INCIDENCE OF BLIND NODES WITHIN PRUNUS SPECIES IN A SUBTROPICAL CLIMATE
Blind nodes are a common problem in peach cultivars planted in subtropical areas. Little is known about the incidence of blind nodes in interspecific hybrids of peach × almond and peach × P. kansuensis, and the patterns of segregation in subsequent generations. F1, F2 and backcrosses populations were evaluated in regard to blind node frequency in Gainesville, Florida. Almond progeny in F1 and backcross populations tended to have a higher frequency of blind nodes. A wide range of blind node frequency was observed in segregating progeny from the different species. Comparison of blind node frequency in branches and main stems of trees indicated that the main axis had a higher frequency of blind nodes than lateral branches. Blind nodes were often associated with short internodes and terminal buds.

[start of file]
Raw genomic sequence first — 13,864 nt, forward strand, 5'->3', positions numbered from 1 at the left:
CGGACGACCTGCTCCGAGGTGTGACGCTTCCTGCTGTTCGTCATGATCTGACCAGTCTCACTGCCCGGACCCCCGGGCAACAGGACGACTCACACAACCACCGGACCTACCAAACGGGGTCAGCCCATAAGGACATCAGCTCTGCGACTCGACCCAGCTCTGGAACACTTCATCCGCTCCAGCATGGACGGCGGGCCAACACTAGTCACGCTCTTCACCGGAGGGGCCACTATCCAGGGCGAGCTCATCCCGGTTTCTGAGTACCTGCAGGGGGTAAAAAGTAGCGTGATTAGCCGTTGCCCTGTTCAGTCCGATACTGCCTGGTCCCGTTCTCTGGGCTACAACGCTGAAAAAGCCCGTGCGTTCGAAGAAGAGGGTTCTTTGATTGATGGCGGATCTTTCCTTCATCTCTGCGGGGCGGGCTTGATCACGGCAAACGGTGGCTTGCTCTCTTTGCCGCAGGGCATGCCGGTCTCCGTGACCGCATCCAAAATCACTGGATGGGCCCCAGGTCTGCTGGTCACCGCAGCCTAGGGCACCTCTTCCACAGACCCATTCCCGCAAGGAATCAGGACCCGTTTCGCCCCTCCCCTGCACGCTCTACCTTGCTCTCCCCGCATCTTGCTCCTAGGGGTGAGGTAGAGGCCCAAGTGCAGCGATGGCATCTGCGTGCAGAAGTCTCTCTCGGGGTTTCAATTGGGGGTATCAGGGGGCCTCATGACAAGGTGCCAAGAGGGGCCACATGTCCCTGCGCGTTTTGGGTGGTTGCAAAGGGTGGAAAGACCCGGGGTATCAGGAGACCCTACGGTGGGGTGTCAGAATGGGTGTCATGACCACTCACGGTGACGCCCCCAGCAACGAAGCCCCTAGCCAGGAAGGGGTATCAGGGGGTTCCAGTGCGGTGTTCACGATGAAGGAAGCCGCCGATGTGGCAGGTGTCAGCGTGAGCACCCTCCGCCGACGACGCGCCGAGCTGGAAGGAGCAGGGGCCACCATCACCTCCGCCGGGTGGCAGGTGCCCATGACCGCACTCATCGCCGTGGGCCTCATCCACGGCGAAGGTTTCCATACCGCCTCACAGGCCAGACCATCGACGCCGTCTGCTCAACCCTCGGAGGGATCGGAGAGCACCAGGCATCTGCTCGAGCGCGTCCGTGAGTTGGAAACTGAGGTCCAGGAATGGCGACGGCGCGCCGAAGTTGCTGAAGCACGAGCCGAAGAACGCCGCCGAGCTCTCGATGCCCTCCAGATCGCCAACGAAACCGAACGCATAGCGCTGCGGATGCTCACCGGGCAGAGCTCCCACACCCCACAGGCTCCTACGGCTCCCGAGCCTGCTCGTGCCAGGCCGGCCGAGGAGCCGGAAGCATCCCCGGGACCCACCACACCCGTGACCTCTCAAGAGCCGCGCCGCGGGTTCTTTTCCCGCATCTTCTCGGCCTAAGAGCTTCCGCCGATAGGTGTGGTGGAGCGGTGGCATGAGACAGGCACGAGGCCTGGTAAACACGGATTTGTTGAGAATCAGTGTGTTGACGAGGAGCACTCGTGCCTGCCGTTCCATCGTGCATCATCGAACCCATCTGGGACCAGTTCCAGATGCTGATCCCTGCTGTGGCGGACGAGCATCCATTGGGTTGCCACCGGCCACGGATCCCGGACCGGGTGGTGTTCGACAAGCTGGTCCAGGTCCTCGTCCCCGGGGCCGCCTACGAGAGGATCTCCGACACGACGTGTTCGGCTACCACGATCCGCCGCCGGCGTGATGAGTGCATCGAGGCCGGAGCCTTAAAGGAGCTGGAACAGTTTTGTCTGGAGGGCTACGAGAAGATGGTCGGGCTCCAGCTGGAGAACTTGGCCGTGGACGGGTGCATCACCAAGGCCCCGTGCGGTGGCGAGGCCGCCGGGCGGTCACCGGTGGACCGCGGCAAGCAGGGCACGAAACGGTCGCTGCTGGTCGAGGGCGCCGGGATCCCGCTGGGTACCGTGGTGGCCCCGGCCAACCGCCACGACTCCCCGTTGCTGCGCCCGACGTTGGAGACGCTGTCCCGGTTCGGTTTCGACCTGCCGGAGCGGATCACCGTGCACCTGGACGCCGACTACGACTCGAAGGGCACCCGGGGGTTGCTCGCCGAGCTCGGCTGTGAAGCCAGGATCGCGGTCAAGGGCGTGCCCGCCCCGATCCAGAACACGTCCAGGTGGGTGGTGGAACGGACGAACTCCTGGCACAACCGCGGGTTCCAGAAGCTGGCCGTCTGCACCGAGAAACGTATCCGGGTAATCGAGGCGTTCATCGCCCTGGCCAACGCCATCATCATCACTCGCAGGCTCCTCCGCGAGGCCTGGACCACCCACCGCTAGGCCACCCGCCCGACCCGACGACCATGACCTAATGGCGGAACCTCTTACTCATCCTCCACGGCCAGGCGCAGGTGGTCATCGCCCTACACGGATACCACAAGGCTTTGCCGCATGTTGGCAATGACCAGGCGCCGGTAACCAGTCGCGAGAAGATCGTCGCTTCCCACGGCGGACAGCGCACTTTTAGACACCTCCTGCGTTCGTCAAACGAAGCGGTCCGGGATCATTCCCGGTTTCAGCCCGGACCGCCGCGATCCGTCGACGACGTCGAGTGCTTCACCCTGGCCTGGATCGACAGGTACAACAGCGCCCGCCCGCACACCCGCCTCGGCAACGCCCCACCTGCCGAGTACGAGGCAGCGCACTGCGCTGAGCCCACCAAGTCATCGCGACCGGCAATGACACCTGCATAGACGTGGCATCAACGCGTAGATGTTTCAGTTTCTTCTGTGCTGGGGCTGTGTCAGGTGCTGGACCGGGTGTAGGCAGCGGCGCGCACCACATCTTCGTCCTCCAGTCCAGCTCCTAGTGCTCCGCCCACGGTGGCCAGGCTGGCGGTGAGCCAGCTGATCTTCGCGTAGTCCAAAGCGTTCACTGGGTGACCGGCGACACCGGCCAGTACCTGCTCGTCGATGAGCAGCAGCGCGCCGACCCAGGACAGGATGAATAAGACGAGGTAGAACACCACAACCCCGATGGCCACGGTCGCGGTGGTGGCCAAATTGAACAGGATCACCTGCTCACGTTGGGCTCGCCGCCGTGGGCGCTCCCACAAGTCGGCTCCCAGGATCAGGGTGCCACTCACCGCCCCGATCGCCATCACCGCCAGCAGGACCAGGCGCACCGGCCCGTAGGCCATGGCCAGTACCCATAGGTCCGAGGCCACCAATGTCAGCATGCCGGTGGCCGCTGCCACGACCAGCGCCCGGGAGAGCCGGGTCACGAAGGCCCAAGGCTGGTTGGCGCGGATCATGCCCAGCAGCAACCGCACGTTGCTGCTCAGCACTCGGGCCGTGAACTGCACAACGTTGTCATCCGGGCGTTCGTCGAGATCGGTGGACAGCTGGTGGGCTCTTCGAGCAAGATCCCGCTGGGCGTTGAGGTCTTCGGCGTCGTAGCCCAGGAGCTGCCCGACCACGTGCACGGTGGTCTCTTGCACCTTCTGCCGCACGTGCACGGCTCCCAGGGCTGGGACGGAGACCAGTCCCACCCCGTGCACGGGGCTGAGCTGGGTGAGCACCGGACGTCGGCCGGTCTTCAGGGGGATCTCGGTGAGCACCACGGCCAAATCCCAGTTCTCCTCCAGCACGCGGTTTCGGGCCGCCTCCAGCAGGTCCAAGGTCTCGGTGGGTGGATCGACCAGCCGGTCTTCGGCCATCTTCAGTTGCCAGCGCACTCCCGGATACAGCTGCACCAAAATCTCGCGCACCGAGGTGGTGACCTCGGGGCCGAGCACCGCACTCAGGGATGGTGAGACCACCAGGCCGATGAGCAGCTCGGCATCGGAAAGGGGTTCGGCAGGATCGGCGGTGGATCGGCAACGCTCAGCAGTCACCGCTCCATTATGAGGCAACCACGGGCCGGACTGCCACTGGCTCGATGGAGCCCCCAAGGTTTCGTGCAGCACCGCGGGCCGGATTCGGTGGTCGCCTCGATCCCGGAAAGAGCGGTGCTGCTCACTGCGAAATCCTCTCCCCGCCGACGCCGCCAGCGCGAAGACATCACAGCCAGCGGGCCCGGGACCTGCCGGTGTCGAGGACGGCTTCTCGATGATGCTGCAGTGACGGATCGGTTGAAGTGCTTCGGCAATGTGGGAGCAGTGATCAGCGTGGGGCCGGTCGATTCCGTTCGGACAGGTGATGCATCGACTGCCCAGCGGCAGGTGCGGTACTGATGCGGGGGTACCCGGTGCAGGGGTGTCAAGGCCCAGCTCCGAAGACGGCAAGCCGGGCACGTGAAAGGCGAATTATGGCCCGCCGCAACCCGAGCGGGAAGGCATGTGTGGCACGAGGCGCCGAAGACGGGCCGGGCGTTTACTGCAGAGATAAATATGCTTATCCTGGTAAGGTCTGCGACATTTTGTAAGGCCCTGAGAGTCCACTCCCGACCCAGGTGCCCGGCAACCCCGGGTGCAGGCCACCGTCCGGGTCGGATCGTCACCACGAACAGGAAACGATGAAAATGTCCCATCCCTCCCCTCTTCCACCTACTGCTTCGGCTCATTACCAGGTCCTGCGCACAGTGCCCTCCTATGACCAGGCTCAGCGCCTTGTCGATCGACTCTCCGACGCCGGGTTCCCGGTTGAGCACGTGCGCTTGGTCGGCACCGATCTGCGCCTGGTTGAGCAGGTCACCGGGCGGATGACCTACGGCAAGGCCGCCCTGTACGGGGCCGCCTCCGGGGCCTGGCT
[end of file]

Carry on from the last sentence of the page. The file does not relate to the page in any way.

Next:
Carrillo-Mendoza, O. and Chaparro, J.X. (2012). INCIDENCE OF BLIND NODES WITHIN PRUNUS SPECIES IN A SUBTROPICAL CLIMATE. Acta Hortic. 962, 209-215
peach, prunus kansuensis, almond, backcross population, breeding